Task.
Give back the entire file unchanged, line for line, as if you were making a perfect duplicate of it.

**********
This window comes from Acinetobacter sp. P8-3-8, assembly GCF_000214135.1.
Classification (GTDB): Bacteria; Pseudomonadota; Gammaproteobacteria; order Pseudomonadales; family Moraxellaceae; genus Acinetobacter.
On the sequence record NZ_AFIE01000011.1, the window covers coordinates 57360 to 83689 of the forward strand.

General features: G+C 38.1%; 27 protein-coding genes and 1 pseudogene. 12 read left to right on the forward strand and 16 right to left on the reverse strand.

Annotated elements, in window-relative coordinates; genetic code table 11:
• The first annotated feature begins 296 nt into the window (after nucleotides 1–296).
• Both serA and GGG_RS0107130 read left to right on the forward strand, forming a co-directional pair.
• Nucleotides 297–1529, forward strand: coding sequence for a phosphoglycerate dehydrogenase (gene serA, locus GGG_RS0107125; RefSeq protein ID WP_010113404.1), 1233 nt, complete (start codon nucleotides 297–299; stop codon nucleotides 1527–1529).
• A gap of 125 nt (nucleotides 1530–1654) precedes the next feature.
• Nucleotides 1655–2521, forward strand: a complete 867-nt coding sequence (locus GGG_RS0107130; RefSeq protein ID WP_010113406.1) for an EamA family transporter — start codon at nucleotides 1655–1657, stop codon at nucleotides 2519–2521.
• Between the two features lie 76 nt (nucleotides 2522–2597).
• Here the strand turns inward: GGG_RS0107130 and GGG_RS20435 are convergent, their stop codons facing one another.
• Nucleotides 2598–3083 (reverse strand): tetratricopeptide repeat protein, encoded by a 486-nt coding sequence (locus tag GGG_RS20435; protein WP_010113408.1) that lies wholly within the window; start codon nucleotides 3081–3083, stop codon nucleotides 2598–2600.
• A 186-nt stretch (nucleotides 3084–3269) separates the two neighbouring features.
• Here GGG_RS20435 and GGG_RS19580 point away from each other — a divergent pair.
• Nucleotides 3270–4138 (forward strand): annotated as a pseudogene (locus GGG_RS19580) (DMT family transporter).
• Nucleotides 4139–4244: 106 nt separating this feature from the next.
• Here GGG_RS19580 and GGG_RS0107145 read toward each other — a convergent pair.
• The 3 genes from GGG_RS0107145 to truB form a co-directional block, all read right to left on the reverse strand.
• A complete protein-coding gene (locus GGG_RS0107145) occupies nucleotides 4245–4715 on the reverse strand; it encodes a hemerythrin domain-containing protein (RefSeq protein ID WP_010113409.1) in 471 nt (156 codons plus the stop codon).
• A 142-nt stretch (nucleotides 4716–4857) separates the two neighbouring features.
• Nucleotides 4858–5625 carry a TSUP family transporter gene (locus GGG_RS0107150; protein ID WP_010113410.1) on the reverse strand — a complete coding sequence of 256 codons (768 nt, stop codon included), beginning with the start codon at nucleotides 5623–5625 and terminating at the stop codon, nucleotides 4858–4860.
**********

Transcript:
This window comes from Acinetobacter sp. P8-3-8, assembly GCF_000214135.1.
Classification (GTDB): Bacteria; Pseudomonadota; Gammaproteobacteria; order Pseudomonadales; family Moraxellaceae; genus Acinetobacter.
On the sequence record NZ_AFIE01000011.1, the window covers coordinates 57360 to 83689 of the forward strand.

General features: G+C 38.1%; 27 protein-coding genes and 1 pseudogene. 12 read left to right on the forward strand and 16 right to left on the reverse strand.

Annotated elements, in window-relative coordinates; genetic code table 11:
• The first annotated feature begins 296 nt into the window (after nucleotides 1–296).
• Both serA and GGG_RS0107130 read left to right on the forward strand, forming a co-directional pair.
• Nucleotides 297–1529, forward strand: coding sequence for a phosphoglycerate dehydrogenase (gene serA, locus GGG_RS0107125; RefSeq protein ID WP_010113404.1), 1233 nt, complete (start codon nucleotides 297–299; stop codon nucleotides 1527–1529).
• A gap of 125 nt (nucleotides 1530–1654) precedes the next feature.
• Nucleotides 1655–2521, forward strand: a complete 867-nt coding sequence (locus GGG_RS0107130; RefSeq protein ID WP_010113406.1) for an EamA family transporter — start codon at nucleotides 1655–1657, stop codon at nucleotides 2519–2521.
• Between the two features lie 76 nt (nucleotides 2522–2597).
• Here the strand turns inward: GGG_RS0107130 and GGG_RS20435 are convergent, their stop codons facing one another.
• Nucleotides 2598–3083 (reverse strand): tetratricopeptide repeat protein, encoded by a 486-nt coding sequence (locus tag GGG_RS20435; protein WP_010113408.1) that lies wholly within the window; start codon nucleotides 3081–3083, stop codon nucleotides 2598–2600.
• A 186-nt stretch (nucleotides 3084–3269) separates the two neighbouring features.
• Here GGG_RS20435 and GGG_RS19580 point away from each other — a divergent pair.
• Nucleotides 3270–4138 (forward strand): annotated as a pseudogene (locus GGG_RS19580) (DMT family transporter).
• Nucleotides 4139–4244: 106 nt separating this feature from the next.
• Here GGG_RS19580 and GGG_RS0107145 read toward each other — a convergent pair.
• The 3 genes from GGG_RS0107145 to truB form a co-directional block, all read right to left on the reverse strand.
• A complete protein-coding gene (locus GGG_RS0107145) occupies nucleotides 4245–4715 on the reverse strand; it encodes a hemerythrin domain-containing protein (RefSeq protein ID WP_010113409.1) in 471 nt (156 codons plus the stop codon).
• A 142-nt stretch (nucleotides 4716–4857) separates the two neighbouring features.
• Nucleotides 4858–5625 carry a TSUP family transporter gene (locus GGG_RS0107150; protein ID WP_010113410.1) on the reverse strand — a complete coding sequence of 256 codons (768 nt, stop codon included), beginning with the start codon at nucleotides 5623–5625 and terminating at the stop codon, nucleotides 4858–4860.